StatsCan found that adults spent an average of 9.5 hours a day, approximately 69 percent of their waking hours, in sedentary activities. Add the time you sleep and the majority of your life is spent with little physical movement and a low expenditure of energy.
Sedentary lifestyles contribute to epidemic levels of Type 2 diabetes, heart disease, cardiovascular problems and even back pain. Those who sit all day long live an average of two years less than those who are more active. Even regular exercise doesn’t seem to completely offset the effects of sitting all day.
So how could standing more help? Well, for one thing it provides greater feedback neurologically from your body to your brain, provided you have good posture and a healthy nervous system to control the electrical messages. Increased neuron activity in the brain such as from upright activities can enhance balance, memory, concentration, sleep and improve control of your body’s organs and systems. Standing will also help you burn twice as many calories than with sitting, improve your circulation, and thus also help prevent numerous vascular disorders linked to sitting for prolonged periods of time.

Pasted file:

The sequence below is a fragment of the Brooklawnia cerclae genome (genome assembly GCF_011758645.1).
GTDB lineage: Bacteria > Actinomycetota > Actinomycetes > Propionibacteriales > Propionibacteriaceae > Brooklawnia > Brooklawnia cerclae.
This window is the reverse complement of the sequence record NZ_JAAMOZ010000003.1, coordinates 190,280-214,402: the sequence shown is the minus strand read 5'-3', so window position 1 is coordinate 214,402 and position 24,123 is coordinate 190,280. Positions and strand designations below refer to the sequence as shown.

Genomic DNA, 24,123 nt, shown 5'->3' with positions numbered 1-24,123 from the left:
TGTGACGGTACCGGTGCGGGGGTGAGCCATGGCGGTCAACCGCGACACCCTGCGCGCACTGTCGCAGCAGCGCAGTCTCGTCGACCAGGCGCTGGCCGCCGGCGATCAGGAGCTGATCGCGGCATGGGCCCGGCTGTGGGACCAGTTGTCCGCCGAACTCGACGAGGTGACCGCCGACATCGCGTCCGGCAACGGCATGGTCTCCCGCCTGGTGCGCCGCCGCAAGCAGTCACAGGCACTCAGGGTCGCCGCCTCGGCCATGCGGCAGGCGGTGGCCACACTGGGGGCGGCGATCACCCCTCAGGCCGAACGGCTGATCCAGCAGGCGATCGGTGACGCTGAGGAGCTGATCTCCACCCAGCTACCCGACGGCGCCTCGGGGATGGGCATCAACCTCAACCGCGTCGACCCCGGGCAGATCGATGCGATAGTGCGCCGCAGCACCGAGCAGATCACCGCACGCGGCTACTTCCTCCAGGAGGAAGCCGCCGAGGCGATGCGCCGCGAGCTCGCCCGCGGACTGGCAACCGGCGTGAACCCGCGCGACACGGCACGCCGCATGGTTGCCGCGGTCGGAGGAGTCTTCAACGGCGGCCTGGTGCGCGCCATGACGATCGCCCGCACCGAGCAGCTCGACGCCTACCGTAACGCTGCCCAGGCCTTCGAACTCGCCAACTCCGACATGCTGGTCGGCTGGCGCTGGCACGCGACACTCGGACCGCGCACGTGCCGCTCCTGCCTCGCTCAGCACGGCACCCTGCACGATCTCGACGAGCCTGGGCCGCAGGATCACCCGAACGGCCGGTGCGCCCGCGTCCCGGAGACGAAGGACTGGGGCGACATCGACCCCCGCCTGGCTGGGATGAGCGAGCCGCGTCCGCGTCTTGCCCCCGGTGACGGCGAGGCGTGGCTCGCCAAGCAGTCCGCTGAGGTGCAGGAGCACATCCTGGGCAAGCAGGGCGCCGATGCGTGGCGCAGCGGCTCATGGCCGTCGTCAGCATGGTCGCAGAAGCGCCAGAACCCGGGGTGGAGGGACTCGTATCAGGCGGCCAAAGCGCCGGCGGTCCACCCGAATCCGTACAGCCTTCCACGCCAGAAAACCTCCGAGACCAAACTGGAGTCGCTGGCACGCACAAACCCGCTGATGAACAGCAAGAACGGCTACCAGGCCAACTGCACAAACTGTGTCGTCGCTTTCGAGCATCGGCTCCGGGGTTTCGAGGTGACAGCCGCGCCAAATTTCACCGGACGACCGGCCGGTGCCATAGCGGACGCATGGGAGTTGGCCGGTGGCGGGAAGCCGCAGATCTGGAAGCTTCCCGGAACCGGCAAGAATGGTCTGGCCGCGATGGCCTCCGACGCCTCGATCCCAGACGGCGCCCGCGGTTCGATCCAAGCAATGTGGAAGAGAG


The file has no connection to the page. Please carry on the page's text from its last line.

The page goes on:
Forward-thinking companies interested in improving productivity are installing “standing desks” for those who ask for them and instituting required “stand up and walk around” breaks every hour. If this is not an option consider taking a brisk 10-minute walk at lunch, parking your car a bit further from the front doors or even taking public transit instead of driving.
The American Journal of Preventive Medicine published the results of the 45 and Up Study that examined 194,545 participants. It found that prolonged sitting reduced muscle contractions and shut off the activity of lipoprotein lipase, which helps to turn fat into energy. As a result, there was more obesity in the inactive group and they died earlier than their counterparts who sat fewer hours per day. Women in the study who spent more than 11 hours per day sitting had a 12% increase in all-cause premature mortality, and the sedentary group also had increased risk of death from cardiovascular disease, coronary heart disease, and cancer. Men in the study who spent more than five hours a day outside of work sitting were 34% more likely to develop heart failure than those who spent no more than two hours a day sitting, regardless of how much they exercised.
So no matter how you choose to do it, stand more while you work, get regular spinal health exams to help identify your baseline neurological level of health and engage in more upright activities while avoiding sitting as much as possible. To greater health and longevity!